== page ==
Price Movements

Gold opened the week at $1,795 before slipping a few dollars during the early hours of Monday’s trading. By early Monday morning gold had already printed its weekly low of $1,791. From this low, gold rallied over 2% and reached a weekly high of $1,828 by Wednesday evening. A sell-off on Thursday afternoon saw gold dip to $1,815. We saw $1,815 act as support during trading on Wednesday and the same was seen on Thursday, as the dip was bought fairly quickly. Gold is looking likely to close the week’s trading well in the green and close above $1,820.

Silver investors were glad to see some positive price action throughout the week. After threatening to break below $22 last week, investors were relieved to see silver’s price gain 3.3% this week. After starting the week at $22.25, silver is currently trading above $23. 

Inflation and a Hawkish Tone

Wednesday’s CPI figures were the figures to watch this week. The latest inflation data shows the Consumer Price Index has increased 0.5% in December as prices and inflation continue to rise at rates unseen in decades. The U.S. rate of inflation recently hit its fastest pace in nearly four decades as the pandemic-related supply and demand imbalances, along with stimulus intended to shore up the economy continue to cause concerns.

The US Labor Department said on Wednesday that the consumer-price index, which measures what consumers pay for goods and services, rose 7% in December from the same month a year earlier, up from 6.8% in November. That was the fastest since 1982 and marked the third straight month in which inflation exceeded 6%.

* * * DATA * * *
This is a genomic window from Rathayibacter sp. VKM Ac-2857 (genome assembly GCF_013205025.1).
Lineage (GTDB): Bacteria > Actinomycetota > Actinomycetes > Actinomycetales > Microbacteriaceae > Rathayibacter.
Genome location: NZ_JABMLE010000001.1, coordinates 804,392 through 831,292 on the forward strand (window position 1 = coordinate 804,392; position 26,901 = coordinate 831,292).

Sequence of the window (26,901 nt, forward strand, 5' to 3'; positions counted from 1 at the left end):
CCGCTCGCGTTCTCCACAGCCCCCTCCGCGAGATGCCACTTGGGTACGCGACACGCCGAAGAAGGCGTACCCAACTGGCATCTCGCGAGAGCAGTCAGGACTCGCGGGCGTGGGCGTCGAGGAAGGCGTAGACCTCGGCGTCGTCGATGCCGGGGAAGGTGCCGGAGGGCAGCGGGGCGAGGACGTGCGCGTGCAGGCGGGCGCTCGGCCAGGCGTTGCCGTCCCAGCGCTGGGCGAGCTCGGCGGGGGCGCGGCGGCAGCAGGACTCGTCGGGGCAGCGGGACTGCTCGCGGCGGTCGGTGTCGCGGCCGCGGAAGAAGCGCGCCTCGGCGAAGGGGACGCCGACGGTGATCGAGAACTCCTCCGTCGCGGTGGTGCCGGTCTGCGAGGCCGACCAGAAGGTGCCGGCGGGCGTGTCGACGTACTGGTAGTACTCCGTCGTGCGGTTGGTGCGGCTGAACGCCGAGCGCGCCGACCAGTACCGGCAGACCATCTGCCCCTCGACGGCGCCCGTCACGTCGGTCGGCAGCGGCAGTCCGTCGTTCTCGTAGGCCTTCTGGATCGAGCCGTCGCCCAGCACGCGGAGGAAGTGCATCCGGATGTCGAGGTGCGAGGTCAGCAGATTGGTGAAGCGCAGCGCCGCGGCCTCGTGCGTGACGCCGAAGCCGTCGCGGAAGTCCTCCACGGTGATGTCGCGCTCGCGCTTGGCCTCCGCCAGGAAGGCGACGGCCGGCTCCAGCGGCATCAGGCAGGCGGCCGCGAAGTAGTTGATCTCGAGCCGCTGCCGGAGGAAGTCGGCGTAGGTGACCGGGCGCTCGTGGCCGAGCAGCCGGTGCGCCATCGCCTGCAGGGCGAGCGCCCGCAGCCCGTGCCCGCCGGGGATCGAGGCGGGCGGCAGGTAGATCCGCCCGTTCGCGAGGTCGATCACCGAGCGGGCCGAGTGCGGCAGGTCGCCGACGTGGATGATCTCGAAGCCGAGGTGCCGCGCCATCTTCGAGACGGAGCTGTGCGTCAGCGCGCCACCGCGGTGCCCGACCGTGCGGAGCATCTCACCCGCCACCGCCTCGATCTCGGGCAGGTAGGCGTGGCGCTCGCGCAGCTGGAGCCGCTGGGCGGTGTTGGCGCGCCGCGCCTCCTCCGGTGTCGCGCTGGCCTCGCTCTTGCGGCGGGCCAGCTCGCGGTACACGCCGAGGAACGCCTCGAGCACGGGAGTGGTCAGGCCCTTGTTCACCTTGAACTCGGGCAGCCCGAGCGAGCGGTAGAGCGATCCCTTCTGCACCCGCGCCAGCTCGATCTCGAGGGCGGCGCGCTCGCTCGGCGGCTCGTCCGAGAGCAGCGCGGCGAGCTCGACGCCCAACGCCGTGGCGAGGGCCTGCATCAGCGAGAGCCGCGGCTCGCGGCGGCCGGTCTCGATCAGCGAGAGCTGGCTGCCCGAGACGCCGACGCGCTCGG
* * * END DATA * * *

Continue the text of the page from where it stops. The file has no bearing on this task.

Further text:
Trader’s will also be keeping their eye on the retail sales figures which are to be released by the Census Bureau on Friday afternoon. Traders will use these figures to gauge how strong the US consumer is, which is one of the indicators of a healthy and thriving economy. Better than expected figures typically would be good for the dollar and add some pressure to the price of gold. 

Also, weighing heavy on the price of gold is the Fed’s recent hawkish tone. Powell once again assured Americans this week that the Federal Reserve will combat the issue of high inflation. Powell told the Senate Banking Committee on Tuesday that “if we have to raise interest rates more over time, we will,” and that “[the Fed] will use our tools to get inflation back on track.” This recent hawkish stance from the FED and the likelihood of interest rate hikes sooner rather than later resulted in yields rising and will likely support the US dollar heading into 2022. Gold typically struggles to attract investors as interest rates rise. Expectations around a Fed interest rate hike lifted U.S. Treasury yields higher which in turn has the potential to increase the opportunity cost of holding non-yielding gold.

However, gold investors will take relief from last week’s unemployment figures. The number of Americans filing new claims for unemployment benefits increased to an eight-week high in the first week of January. So clearly the US economy is far from being in full health.  Also, the fear that the Fed has done irreversible damage by over-stimulating the economy with low rates and continual bond purchases still exists as inflation continues to run far above officials’ 2% target despite Powells constant reassurances. This in turn still sees many investors seeking gold as a safe haven asset and a hedge against further inflation.